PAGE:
Imogen’s dad

Learning how to live with technology

Ger Graus is worried about technology – equality of access, the purposes to which it is put and how to live with it, not for it. Somehow, he’s still excited!

Imogen’s dad is not worried

My youngest child, my youngest daughter, is called Imogen, which makes me Imogen’s dad. Imogen is 16, she is at school as we speak, and she is lucky. She has me as a dad to start with (!) She also has everything she wants, or so I think. She is clever, considerate, funny and a teenager. I am very proud of her. Imogen is of the iPhone & iPad generation. She is very IT savvy and very IT confident. Imogen will be more than fine, whatever the world throws at her. I’m not worried.

Tom and Anna are my two other children, Imogen’s brother and sister. Both relatively fresh out of university and both now happily and successfully finding their way around the world of work. I am equally very proud of them and equally not really worried. Tom and Anna are of the pre-iPhone and iPad generation. They are IT savvy-ish and probably less IT confident than Imogen. Tom and Anna will of course also be fine, but may have to somehow think to ‘plan’ a little occasional learning time to remain savvy-ish and become more IT confident. Eight years is a lot of age difference these days – it’s almost a generation gap.

But he does still worry

do worry about many other children though; the have-nots as opposed to the haves, the can-nots as opposed to the cans. I worry not about their ability to manage change, to utilise AI, VR, AR, any other abbreviation or even coding, or to make the most of and enjoy technology – I worry that that gap is widening. I worry about the lack of technology infrastructure access – the COVID-19 pandemic has shone an ugly light on this. I worry that it will take too long to see free internet access as a human right, like access to clean water. I worry that governments cannot see the wood for the trees. It will fall upon all of us to drive this solution. “Every child is everyone’s responsibility”, to quote my favourite headteacher.

Will ‘tech’ make life better?

IT, technology, AI, VR, AR were all meant to make the world better, life easier – they haven’t, as yet at least. We’re busier, more connected, 24/7, yet seem at times lost for purpose. We need to learn how to live with and not live for technology.

How will it serve us? Will we have a better distribution of wealth? Will we have four day working weeks? Will we know more? And will we know better? Will we know how to deploy ourselves, what to do with our time? Will we know how to be kind? Will we use technology to be better? Will we be globally responsible citizens, looking after each other? Will we learn to see through lies, deceit, and fake news, and value the truth? Will technology make us more democratic? In tomorrow’s world, technology, AI, VR, AR, whatever, isn’t about work; it is about lives, about making our children live better.

Don’t get me wrong

I am incredibly excited about technology, about its potential, about AI, VR, AR, about coding, about a better world created not by us, but by our children. I am excited about playing my small part in making this happen. I love the thought that children everywhere, through technology and access will love to learn, with purpose, a sense of pride and joy, together.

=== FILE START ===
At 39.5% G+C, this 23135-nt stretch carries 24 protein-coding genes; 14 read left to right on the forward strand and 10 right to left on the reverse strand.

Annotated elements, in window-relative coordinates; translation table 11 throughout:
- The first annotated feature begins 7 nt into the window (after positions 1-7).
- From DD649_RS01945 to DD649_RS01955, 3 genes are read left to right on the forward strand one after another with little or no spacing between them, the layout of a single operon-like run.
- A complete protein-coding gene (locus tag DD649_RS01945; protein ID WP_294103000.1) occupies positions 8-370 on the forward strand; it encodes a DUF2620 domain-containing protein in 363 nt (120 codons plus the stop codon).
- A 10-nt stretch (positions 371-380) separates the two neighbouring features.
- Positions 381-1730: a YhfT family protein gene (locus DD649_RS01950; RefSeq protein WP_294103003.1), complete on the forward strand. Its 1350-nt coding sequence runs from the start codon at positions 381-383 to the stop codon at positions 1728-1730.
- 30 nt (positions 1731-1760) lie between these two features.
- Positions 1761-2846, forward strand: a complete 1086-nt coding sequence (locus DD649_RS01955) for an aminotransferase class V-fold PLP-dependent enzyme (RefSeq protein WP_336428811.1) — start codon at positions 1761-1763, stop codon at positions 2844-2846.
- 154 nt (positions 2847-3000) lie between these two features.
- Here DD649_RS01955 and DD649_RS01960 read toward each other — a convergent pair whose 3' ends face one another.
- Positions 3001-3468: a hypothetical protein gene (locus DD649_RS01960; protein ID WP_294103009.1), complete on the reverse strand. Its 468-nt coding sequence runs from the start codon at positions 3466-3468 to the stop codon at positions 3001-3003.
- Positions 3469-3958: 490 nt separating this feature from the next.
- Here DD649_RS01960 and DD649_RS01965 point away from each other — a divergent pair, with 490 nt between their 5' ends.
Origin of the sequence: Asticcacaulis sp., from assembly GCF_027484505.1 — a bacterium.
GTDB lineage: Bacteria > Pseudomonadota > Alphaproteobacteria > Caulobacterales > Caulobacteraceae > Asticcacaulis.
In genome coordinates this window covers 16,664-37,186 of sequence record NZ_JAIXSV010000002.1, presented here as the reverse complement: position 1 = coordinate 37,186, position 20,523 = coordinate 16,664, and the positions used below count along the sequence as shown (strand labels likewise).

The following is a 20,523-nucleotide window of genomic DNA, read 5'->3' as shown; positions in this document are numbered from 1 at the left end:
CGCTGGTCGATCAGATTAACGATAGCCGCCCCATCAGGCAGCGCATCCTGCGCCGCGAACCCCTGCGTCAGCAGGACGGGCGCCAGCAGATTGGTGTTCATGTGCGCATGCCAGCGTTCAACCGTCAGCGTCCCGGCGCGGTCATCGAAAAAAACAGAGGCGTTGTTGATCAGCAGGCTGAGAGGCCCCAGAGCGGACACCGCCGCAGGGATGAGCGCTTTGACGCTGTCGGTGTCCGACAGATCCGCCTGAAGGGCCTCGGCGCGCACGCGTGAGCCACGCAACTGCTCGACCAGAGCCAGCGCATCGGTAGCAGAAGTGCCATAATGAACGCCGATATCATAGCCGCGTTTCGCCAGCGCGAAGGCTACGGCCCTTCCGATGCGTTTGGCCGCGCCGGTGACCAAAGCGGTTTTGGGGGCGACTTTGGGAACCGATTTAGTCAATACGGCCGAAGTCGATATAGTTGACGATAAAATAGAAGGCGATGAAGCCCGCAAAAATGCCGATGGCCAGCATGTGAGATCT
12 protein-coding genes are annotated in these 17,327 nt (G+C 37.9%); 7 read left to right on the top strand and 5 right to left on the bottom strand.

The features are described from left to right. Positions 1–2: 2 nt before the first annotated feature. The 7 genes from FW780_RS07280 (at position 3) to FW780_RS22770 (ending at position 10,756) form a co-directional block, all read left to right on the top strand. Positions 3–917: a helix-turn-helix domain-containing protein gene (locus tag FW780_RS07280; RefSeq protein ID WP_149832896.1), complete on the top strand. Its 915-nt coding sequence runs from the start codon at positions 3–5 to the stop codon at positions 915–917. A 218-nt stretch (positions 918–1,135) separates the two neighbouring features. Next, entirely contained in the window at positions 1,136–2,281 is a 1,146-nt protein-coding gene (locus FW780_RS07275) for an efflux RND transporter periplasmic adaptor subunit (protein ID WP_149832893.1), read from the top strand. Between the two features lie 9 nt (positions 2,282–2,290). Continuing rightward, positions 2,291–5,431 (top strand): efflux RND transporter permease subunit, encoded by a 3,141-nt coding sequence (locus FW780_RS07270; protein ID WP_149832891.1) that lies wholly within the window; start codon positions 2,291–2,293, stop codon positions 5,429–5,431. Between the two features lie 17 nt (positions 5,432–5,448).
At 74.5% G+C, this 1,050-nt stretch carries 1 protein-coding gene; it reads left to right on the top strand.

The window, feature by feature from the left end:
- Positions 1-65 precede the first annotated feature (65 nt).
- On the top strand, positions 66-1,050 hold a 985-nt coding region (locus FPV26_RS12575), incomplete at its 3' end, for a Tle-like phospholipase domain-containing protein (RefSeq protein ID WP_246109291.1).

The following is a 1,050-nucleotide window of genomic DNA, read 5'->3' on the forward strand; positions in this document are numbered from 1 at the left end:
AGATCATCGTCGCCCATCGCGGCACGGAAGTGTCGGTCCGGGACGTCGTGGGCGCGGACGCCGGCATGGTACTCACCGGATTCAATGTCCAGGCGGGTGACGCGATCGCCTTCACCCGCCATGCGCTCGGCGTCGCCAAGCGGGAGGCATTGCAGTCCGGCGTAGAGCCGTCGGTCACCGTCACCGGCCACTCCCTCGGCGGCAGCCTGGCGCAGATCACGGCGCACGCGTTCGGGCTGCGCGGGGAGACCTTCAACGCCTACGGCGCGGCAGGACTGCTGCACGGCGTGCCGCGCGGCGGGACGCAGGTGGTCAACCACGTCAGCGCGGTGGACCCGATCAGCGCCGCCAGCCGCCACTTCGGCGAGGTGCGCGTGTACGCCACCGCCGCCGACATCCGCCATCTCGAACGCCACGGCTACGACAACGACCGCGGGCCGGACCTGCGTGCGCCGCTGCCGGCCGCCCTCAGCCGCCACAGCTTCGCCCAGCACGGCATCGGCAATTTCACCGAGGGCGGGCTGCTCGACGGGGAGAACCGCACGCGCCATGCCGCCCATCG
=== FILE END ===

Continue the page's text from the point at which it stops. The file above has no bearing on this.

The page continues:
Our responsibility

We all have our part to play in this: individuals, schools, families, communities, business and charity, governments, organisations such as the brilliant Twin Science, in partnership with experience-based learning providers such as, for example, KidZania, and of course the children themselves. Our aim should not be the mastering of technology per se but enabling our children to write their own narrative of the possible utilising technology and all its wonders. Look at Hello Genius, at Kabuni, at the multitude of brilliant start-up, all genuinely aiming to do the right thing, to use technology for good. Children can only aspire to what they know exists and it is our duty to twitch curtains, open windows, and doors, widen horizons and point towards the path that leads from inspiration to aspiration.

Being more than a school

We need a rethink of our schooling, including environments, the curriculum, school days and holidays, who are our teachers, and who can be educators. We need to trust and have confidence in the education professions, and like we use ‘Dr’ for doctors, we should honour our teachers with ‘Tr’. A clearer connect between content, in- and out-of-school learning, teaching, online, offline and experiences is required. Schools need to be more than schools – “més que una escola”, the rest of the world needs to be the classroom and that of course includes the so-called virtual world. The environment is the third teacher.

And finally, to quote my good friend Professor Carla Rinaldi, President of the Fondazione Reggio Children: “We must trust the children, as much as they trust us!”

 

Prof Dr Ger Graus OBE  was the first Global Director of Education for KidZania, founding CEO of the Children’s University and a Visiting Professor at the National Research University, Higher School of Economics Institute of Education, Moscow. More importantly, he is also a Dad of three, a Dog-Walker of two, and a Husband of one

 

 

 

FEATURE & support images: by Gerd Altmann from Pixabay